Revised January 10, 2005
Back-Mounted Ceramic Tile
Prior to the early 1950’s, all large unit tiles, 4 ¼“ x 4 ¼” and larger, were installed individually. Mosaics up to 6 square inches, including glass mosaics, etc., were face mounted on 1´ x 1´ or 1´ x 2´ sheets at the factory by applying paper to the outside face of the tiles with a water soluble adhesive. When the tiles were set conventionally in a fresh mortar bed after back buttering the sheets with a grout mix, the paper could be removed by brushing the surface with water, and the paper stripped off easily. Any glue or paper left on the surface of the tile could easily be washed off without disturbing the bond of the tile to the setting bed after allowing enough time for the initial set to take place but prior to its final set.
With the advent and expanded use of thin-bed materials, face-mounted tiles became difficult to use on the job and required special care and skill to install. The need for a faster setting method became more apparent, especially as labor costs rose and the popularity of mosaic tiles increased. Perforated paper, jute material, nylon mesh, rubber and many other products were used as mounting materials and applied by factories to the underside or back of the tile. This permitted the mechanic to install sheets of tile rapidly, observe his work thoroughly, and make any corrections immediately (such as replacing cracked or broken tiles).
Failures have occurred through the use of back-mounted tiles. In many cases thin-bed adhesive bonded to either paper or a thin layer of water soluble glue on the back of the tiles, with no contact made to the tiles themselves. Water eventually soaked through the portland cement grout joints, and rewet the mounting glue sufficiently to break the bond and cause a failure.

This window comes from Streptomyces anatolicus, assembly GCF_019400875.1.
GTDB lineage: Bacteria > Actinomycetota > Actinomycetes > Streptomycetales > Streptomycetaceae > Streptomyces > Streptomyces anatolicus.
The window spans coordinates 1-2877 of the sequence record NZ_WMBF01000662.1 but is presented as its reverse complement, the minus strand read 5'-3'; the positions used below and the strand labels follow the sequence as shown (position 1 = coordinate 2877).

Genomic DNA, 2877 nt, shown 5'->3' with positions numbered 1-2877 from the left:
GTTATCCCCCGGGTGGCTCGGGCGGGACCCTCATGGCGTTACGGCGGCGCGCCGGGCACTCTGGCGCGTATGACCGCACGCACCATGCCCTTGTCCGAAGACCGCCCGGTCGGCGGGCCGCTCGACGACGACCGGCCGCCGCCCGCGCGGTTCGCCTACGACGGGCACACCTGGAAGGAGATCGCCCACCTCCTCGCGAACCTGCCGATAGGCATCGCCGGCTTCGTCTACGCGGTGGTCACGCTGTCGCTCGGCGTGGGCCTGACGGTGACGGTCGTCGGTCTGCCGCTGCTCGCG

In other exterior failures, water penetrated to the back-mounted paper and wicked behind the tile, and when the installation froze, the bond was broken.
Rubber dot mounting made sheets of back-mounted tile less flexible than the face-mounted tile. Proper beat-in of these sheets into Latex Portland Cement Mortar is essential to prevent loss of bond. Back buttering of tile where tile thickness is 3/16 of an inch thick or thinner may be necessary to assure proper contact and support of this type of material.
The ceramic tile manufacturer shall be responsible for mounting the tiles so that the bond requirements of ANSI A137.1 (50 psi) according to ASTM C482-68 are met or exceeded. Tile manufacturers shall be responsible for specifying where their mounted tile assemblies shall be used.
We strongly urge all ceramic mosaic tile manufacturers to clearly indicate on their cartons, in the cartons, or on each sheet of tile, whether or not their mounted tiles are suitable for use in swimming pools, exteriors, or other wet areas.
Mounted tile is described in the current ANSI A137.1 and Tile Council of North America’s Handbook for Ceramic Tile Installation. MMSA members recommend the installation of labeled ANSI A137.1 mounted tiles according to ANSI specifications. Manufacturers and distributors of both domestic and imported tile must give assurance that the same test requirements and conditions shall be obtained. Only by following specified procedures can we be assured of trouble free, long lasting installations.